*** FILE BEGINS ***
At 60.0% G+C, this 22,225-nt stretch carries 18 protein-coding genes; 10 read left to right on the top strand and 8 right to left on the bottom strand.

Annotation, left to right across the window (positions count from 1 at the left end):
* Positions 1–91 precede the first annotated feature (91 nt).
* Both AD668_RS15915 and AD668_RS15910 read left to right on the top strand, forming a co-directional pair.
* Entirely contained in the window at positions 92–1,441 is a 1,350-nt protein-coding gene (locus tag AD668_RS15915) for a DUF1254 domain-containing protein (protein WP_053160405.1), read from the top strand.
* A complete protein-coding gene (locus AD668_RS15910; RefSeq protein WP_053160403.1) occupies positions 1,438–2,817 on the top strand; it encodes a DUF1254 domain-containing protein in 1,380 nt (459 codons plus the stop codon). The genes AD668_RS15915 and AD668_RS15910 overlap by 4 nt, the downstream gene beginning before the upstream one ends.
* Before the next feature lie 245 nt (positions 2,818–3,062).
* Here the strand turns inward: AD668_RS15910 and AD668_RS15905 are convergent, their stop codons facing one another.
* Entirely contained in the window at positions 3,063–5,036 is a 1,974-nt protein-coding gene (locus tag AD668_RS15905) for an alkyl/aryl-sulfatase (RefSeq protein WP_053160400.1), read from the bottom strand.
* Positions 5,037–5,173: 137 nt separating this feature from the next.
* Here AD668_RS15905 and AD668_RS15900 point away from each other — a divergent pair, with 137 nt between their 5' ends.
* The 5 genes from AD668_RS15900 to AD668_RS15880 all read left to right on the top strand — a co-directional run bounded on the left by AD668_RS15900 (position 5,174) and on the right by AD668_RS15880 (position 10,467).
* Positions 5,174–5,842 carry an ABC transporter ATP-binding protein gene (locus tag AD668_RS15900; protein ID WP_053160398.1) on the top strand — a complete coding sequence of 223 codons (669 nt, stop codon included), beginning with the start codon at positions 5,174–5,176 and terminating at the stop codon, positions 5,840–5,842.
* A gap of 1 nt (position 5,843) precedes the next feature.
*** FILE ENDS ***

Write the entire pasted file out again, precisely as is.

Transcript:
At 60.0% G+C, this 22,225-nt stretch carries 18 protein-coding genes; 10 read left to right on the top strand and 8 right to left on the bottom strand.

Annotation, left to right across the window (positions count from 1 at the left end):
* Positions 1–91 precede the first annotated feature (91 nt).
* Both AD668_RS15915 and AD668_RS15910 read left to right on the top strand, forming a co-directional pair.
* Entirely contained in the window at positions 92–1,441 is a 1,350-nt protein-coding gene (locus tag AD668_RS15915) for a DUF1254 domain-containing protein (protein WP_053160405.1), read from the top strand.
* A complete protein-coding gene (locus AD668_RS15910; RefSeq protein WP_053160403.1) occupies positions 1,438–2,817 on the top strand; it encodes a DUF1254 domain-containing protein in 1,380 nt (459 codons plus the stop codon). The genes AD668_RS15915 and AD668_RS15910 overlap by 4 nt, the downstream gene beginning before the upstream one ends.
* Before the next feature lie 245 nt (positions 2,818–3,062).
* Here the strand turns inward: AD668_RS15910 and AD668_RS15905 are convergent, their stop codons facing one another.
* Entirely contained in the window at positions 3,063–5,036 is a 1,974-nt protein-coding gene (locus tag AD668_RS15905) for an alkyl/aryl-sulfatase (RefSeq protein WP_053160400.1), read from the bottom strand.
* Positions 5,037–5,173: 137 nt separating this feature from the next.
* Here AD668_RS15905 and AD668_RS15900 point away from each other — a divergent pair, with 137 nt between their 5' ends.
* The 5 genes from AD668_RS15900 to AD668_RS15880 all read left to right on the top strand — a co-directional run bounded on the left by AD668_RS15900 (position 5,174) and on the right by AD668_RS15880 (position 10,467).
* Positions 5,174–5,842 carry an ABC transporter ATP-binding protein gene (locus tag AD668_RS15900; protein ID WP_053160398.1) on the top strand — a complete coding sequence of 223 codons (669 nt, stop codon included), beginning with the start codon at positions 5,174–5,176 and terminating at the stop codon, positions 5,840–5,842.
* A gap of 1 nt (position 5,843) precedes the next feature.